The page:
Three paradise island retreats

Bom Bom, São Tomé and Príncipe
Bom Bom: you’ll have the superb beach to yourself

Head to these paradise islands for a dose of winter sun. Chris Carter reports.

São Tomé and Príncipe is Africa’s second-smallest country after the Seychelles, says Gabriele Steinhauser in The Wall Street Journal.

But unlike the Seychelles, it is only just beginning to build its profile as a destination for travellers who are keen to combine hiking through rainforests and past fading colonial mansions with flopping on deserted beaches. The island of Príncipe, some 90 miles to the north of the larger São Tomé, is perfect for the latter activity, especially on the Praia Banana. You may recognise it from rum maker Bacardi’s 1990s advertisement. Not much has changed since as few tourists make it to Príncipe, preferring the more affordable São Tomé. “It’s worth the extra bucks, though.”

Stay at the Roça Sundy, a stylishly renovated manor house hotel, with tiled floors and wooden ceilings. The manor “makes it easy to imagine what life must have been like for plantation bosses a century ago”. It provides a free shuttle service to its partner resort, Bom Bom. Its private beaches on a small peninsula and eponymous islet are “among the best, and emptiest I’ve ever seen”.

Roça Sundy from €175,; Bom Bom from €280,

Tobago – Trinidad’s chilled-out sibling


Castara Retreats, Tobago
Castara Retreats: perfect for a day of “liming”

The Caribbean island of Tobago has more “ramshackle beauty, bewitching wildlife and smashing beaches” than you can shake a stick at, says Mike Atkins in The Times. It’s got a big brother too – the island of Trinidad. But if Trinidad is big and brash (think carnival), Tobago is very much the chilled out little sibling – “happiest sitting back on the sand and letting life happen, maybe with a plate of curried crab and dumplings, maybe with a cold beer”.

Tourism on the island has developed more slowly than in other parts of the Caribbean, thanks to the island’s oil and gas reserves. “Sure, if you look hard enough, you will find the odd luxurious all-inclusive resort, but Tobago is not really about roped-off beaches and shiny shopping malls.” You are more likely to find yourself sharing the beach with locals than with “sunburnt Europeans suffering from buffet fatigue”.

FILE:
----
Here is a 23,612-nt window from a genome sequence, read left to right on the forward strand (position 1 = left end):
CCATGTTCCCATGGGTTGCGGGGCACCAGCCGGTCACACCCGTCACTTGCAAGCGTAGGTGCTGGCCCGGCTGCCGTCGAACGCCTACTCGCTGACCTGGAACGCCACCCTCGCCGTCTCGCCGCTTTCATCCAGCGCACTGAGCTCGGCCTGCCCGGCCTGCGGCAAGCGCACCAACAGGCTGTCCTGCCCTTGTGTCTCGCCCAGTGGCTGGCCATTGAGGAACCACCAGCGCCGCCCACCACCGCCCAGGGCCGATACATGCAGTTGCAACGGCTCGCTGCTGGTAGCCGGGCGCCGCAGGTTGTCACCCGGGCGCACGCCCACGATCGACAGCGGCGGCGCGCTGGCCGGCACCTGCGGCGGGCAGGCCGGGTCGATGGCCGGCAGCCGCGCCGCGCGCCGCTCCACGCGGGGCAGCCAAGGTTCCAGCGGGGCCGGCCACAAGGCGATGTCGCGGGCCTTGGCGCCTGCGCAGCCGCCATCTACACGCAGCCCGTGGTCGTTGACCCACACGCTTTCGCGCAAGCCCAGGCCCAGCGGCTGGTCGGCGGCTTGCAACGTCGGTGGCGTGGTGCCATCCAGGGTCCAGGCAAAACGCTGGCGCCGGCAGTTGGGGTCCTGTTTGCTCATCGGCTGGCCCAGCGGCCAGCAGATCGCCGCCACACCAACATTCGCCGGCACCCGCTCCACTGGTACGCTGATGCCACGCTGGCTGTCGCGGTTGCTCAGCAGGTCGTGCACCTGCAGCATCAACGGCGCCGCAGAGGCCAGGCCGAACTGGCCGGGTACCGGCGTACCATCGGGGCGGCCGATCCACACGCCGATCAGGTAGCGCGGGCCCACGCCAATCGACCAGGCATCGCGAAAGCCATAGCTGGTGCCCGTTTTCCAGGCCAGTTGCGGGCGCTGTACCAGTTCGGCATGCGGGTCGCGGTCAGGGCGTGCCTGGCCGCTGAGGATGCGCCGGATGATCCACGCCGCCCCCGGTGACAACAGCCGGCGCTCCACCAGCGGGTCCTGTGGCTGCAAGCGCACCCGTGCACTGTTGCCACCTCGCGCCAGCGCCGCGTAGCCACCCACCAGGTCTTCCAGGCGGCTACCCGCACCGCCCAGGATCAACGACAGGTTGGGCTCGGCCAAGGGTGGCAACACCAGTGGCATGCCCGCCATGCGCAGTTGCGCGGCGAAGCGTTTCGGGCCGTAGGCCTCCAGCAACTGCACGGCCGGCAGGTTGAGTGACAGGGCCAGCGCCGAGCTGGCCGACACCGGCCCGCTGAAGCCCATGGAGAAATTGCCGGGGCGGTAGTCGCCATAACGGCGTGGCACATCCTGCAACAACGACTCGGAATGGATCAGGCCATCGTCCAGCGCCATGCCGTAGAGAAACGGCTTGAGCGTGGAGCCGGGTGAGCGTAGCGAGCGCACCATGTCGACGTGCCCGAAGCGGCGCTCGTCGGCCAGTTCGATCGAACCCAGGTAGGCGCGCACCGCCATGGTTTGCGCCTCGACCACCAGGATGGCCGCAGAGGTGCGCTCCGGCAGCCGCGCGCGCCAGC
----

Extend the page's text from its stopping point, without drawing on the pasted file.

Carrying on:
Castara Retreats is a gorgeous collection of wooden lodges scattered on a hillside overlooking a bay, where it’s easy to fall into a blissful routine of “liming” (not doing anything, in the local vernacular). After a lunch of callaloo and fried fish at a local seaside café, Atkins and his 11-year-old son “waddle onto the beach to let the afternoon drift into the evening… [like] natural born limers”.

From £95,

Moorea – the other emerald isle


Hiking up through the tropical highlands of Moorea, in view of sister island Tahiti, requires as much use of your hands as it does of your feet, says Andrew Evans in National Geographic Traveller. It takes more than an hour to reach the knife’s edge of Moorea’s volcanic ridge, a steep, black basalt wall. But the climb is worth it for the views.

From the narrow lookout at Trois Cocotiers, you can see the whole of the heart-shaped island, including Opunohu Bay, “and the unbroken carpet of green that sweeps from the shoreline up to the cartoonish peak of Mount Rotui”. Every island in each of the five island groups that make up French Polynesia is unique. Tahiti and the other Society Islands (including Moorea) are the most visited; the Marquesas, the most northerly; the Tuamotus, the flattest; while the more southern Austral and Gambier islands are almost unvisited by tourists. “The biggest mistake a traveller can make is not to get past the romance of Tahiti or the honeymooner overwater bungalows of Bora Bora,” says Evans – or even, despite all its charms, “the emerald green Moorea”.

See for a list of guest houses throughout the islands